A few weeks ago, I suggested that splitting the farm bill into two pieces would have the benefits of breaking the alliance between the pro-farm and food-stamp spending lobbies in the hopes that it would help get rid of farm subsidies. I wrote:
As Cato Institute’s Chris Edwards explained in a 2009 piece on agricultural subsidies, for years now “farm-legislators have co-opted the support of urban legislators, who seek increased subsidies in agriculture bills for programs such as food stamps.”
In their famous book published in 1962, “The Calculus of Consent: Logical Foundations of Constitutional Democracy,” Noble Prize Winner James Buchanan and his co-author Gordon Tullock identified this behavior as logrolling — an agreement between two or more lawmakers to support each other’s bill.
Normally, they wouldn’t support the other’s bill if it weren’t for the support of their own bill. The main consequence of this quid pro quo is more government spending across the board and in this particular case; more farms subsidies and more food stamps spending.
I thought that splitting the bill into two parts would finally put farm subsidies on the path to elimination where they belong. Boy, was I wrong. As it turns out, Republicans are as eager as ever to continue to support a “ag-only bill” that includes indefensible subsidies to farmers, such as sugar-producer programs, and creates new income-entitlement programs, such as the shallow-loss program. It gets worse, as Taxpayers For Commonsense explains:
Leadership argued this was the same portions of the amended bill that failed last month. Except it wasn’t. Yes, they repealed archaic and wasteful permanent law that dated back to 1949. Good. But under the cover of darkness, they had conveniently deleted nearly all the lines that would “sunset” these new changes in 2018. So they not only created new income guarantee entitlements, revived Moscow-on-the-Potomac government-set target prices, loaded up with new special interest carve-outs, and expanded already overly generous crop insurance subsidies, they made these market distorting subsidies the new “permanent law.” Really, really bad. House Agriculture Committee Chairman Frank Lucas (R-OK) wanted to lock in record farm income and these extravagant subsidies in perpetuity without any trigger to regularly review them. It’s waste on auto-pilot.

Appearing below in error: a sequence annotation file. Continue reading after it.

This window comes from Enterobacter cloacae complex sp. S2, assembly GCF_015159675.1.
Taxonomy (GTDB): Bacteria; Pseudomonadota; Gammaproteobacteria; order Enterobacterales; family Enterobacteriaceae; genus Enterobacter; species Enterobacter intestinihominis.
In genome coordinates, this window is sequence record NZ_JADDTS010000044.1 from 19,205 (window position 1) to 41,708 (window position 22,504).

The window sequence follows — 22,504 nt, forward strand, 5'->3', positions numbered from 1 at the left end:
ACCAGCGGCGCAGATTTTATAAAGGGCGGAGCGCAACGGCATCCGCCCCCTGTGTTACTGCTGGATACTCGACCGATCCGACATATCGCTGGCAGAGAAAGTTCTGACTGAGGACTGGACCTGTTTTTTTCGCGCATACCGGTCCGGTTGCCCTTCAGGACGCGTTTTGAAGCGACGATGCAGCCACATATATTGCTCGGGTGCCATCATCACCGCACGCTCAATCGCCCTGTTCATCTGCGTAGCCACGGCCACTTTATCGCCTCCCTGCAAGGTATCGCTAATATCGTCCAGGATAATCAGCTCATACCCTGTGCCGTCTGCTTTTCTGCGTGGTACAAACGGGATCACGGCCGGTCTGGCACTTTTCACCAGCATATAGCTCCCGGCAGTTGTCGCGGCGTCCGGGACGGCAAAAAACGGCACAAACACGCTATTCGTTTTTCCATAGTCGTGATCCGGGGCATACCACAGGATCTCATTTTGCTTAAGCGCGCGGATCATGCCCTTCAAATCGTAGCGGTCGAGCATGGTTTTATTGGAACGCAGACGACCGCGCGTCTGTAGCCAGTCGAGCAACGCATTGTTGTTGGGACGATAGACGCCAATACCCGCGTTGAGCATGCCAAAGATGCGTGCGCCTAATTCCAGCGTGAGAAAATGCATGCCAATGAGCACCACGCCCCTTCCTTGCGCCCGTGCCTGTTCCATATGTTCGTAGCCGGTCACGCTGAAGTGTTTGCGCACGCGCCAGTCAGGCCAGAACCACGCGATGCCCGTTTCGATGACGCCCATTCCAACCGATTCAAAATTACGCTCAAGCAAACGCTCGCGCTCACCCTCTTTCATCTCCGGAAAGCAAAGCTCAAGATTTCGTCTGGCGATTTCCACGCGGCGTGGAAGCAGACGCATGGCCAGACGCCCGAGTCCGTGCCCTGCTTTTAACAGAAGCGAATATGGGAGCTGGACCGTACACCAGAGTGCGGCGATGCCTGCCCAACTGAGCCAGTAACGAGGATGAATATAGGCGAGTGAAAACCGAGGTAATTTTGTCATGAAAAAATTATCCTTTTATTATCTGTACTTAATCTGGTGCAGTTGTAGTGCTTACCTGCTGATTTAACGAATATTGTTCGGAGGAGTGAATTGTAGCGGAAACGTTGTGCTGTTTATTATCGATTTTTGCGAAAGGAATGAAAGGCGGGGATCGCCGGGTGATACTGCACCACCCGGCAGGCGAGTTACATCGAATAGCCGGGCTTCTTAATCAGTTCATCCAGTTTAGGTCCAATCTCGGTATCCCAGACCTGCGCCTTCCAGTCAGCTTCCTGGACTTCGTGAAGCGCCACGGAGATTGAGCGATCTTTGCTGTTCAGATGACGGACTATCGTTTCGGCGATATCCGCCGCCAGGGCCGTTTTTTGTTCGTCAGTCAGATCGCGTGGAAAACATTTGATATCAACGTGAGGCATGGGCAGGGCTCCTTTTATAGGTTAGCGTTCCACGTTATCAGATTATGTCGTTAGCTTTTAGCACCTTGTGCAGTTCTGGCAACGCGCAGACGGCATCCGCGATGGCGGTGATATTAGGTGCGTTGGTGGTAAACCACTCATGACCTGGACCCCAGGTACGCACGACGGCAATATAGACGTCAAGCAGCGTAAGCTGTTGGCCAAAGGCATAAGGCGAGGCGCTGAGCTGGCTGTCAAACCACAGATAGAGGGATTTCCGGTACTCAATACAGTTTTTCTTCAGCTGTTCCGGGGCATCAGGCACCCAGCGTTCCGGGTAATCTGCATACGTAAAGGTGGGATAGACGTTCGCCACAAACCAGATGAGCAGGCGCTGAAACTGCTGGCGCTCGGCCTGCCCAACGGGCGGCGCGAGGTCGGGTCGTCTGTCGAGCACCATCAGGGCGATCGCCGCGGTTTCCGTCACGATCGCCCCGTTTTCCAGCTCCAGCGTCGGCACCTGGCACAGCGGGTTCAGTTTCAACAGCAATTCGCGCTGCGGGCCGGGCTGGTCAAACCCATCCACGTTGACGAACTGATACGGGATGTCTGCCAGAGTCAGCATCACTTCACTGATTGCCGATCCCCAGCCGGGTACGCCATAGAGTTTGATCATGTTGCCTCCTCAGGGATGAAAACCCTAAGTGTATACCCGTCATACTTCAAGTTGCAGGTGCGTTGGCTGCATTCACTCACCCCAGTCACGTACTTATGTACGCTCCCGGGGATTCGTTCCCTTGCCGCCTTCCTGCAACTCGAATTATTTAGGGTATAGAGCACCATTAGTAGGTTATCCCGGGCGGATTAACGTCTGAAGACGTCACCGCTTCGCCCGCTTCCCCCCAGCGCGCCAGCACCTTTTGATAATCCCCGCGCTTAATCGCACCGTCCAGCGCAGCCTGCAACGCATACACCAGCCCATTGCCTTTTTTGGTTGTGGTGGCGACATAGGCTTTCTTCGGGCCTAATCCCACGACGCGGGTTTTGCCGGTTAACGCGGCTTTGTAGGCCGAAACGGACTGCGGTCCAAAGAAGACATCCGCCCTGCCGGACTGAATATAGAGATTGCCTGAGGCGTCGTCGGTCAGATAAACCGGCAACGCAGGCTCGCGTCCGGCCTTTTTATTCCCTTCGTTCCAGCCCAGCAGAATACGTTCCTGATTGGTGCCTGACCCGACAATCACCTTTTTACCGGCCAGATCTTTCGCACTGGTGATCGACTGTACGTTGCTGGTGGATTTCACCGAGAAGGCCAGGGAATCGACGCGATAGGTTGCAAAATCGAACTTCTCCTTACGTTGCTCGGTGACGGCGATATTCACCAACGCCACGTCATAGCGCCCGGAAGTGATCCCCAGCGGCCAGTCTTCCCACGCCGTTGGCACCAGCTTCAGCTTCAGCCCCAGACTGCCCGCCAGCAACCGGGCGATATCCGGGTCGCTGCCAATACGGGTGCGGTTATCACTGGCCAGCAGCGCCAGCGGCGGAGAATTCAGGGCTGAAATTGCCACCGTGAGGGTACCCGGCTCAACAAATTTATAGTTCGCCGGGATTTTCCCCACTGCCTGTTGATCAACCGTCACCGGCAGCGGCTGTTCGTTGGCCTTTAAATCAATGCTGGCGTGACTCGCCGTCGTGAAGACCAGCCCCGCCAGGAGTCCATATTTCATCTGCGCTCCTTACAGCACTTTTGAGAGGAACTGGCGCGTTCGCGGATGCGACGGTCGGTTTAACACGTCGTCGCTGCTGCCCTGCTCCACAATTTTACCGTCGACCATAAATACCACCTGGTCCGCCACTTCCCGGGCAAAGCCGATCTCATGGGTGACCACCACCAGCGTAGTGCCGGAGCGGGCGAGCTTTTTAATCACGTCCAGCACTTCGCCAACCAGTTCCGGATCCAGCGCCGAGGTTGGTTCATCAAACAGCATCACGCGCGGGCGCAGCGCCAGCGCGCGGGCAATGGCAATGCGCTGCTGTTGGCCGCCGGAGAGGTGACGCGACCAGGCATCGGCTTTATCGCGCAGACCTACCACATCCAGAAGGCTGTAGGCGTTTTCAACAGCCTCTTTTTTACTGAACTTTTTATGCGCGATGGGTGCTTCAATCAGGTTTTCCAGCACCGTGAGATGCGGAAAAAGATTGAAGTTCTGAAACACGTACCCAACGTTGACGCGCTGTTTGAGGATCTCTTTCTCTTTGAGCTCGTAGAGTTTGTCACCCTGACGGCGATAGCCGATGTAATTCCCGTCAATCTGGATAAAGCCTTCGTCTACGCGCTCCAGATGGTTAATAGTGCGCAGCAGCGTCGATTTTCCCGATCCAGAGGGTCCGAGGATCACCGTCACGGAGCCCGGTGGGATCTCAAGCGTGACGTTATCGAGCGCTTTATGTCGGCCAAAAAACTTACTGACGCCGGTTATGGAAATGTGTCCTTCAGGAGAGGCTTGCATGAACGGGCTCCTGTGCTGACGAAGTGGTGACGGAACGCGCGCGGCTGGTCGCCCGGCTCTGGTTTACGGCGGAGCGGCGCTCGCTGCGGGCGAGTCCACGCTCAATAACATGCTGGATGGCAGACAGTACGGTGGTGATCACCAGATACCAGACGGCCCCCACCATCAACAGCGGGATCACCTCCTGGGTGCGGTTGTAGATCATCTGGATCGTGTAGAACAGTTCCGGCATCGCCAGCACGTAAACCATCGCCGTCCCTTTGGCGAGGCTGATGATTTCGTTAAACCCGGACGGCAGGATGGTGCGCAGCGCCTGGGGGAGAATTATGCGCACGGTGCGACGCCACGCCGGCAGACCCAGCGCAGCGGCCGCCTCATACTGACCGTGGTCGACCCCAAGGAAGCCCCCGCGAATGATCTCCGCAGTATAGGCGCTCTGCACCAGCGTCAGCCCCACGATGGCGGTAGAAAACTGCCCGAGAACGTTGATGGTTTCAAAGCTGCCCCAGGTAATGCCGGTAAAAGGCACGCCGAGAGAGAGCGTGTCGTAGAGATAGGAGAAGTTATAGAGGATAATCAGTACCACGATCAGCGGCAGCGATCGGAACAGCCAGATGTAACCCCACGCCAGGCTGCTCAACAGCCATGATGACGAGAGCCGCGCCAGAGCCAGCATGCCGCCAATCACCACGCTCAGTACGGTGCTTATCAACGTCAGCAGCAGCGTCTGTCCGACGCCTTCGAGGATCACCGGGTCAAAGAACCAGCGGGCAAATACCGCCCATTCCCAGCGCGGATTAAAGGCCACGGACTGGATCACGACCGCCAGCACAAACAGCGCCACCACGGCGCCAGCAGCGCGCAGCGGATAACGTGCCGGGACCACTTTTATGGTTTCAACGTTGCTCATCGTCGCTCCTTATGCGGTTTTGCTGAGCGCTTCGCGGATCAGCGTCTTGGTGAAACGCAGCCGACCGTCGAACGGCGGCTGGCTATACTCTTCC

With only a couple hours to review these sweeping changes, and some staffers not knowing they’d happened until we told them, too many lawmakers took the bait, and the 600-plus page bill passed less than 24 hours after it appeared. But Leadership couldn’t even get a majority of the House (218), and the bill passed 216-208. Every Democrat and 12 brave Republicans voted no for a bill that spends more than the ag-only provisions in the Senate farm bill, saves less than half what Republicans agreed to in their House Budget, and falls short of the cuts called for in the President’s budget request.
To add insult to injury, this move just feeds into the portrait Democrats like to paint of Republican lawmakers: They will support any policies that favor the rich – even if they mean more government spending – and like to oppose policies that would benefit lower-income Americans. In this case, there is some truth to that. Republicans are showing that, while some of them weren’t willing to vote for the farm bill as long as it included food stamps, they will support the outrageous redistribution of income to higher-income Americans when it benefits wealthy farmers.
Not surprisingly, the Republican leadership has some arguments for why this is a good conservative move and why this will lead to less spending. I don’t buy them, even though it is true that there is still a chance that outrage over the ag-only bill will be such that, next time it’s time to vote for farm subsidies, Republicans will think twice about it. However, in the light of Congress’s recently renewed support for other corporate-welfare programs, such as the Ex-Im Bank, I am not holding my breath.